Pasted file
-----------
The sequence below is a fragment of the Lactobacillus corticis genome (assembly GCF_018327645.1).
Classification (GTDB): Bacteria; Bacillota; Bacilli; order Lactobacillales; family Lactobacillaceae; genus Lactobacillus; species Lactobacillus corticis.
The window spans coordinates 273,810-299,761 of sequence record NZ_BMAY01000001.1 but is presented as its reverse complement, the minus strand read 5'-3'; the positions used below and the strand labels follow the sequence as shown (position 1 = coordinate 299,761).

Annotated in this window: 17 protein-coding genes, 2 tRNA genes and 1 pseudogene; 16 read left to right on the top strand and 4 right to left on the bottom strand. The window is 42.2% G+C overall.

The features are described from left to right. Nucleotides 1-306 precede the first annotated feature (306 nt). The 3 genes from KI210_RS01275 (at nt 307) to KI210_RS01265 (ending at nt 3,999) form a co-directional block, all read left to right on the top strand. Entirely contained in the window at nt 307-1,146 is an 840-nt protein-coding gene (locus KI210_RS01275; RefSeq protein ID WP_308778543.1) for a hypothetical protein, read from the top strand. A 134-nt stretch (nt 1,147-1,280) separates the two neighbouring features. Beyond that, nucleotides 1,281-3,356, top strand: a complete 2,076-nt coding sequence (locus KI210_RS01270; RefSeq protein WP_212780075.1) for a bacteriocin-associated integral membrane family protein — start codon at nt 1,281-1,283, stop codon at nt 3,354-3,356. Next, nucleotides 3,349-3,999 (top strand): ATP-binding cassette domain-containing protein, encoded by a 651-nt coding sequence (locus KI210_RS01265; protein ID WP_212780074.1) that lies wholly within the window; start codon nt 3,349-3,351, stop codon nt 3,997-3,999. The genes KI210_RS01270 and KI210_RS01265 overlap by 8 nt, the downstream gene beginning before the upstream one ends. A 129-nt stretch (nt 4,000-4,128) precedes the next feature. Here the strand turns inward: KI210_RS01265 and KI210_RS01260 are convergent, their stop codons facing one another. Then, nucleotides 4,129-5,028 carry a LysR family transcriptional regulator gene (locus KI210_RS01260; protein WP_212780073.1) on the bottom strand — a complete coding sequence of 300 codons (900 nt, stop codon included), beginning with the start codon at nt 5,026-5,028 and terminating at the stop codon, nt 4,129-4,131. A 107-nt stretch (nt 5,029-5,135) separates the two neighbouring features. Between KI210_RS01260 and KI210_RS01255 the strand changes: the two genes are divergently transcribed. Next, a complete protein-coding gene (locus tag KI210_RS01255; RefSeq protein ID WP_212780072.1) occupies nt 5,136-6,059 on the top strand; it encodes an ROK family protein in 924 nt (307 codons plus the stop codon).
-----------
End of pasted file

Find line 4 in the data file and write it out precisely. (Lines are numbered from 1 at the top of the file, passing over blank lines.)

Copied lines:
Annotated in this window: 17 protein-coding genes, 2 tRNA genes and 1 pseudogene; 16 read left to right on the top strand and 4 right to left on the bottom strand. The window is 42.2% G+C overall.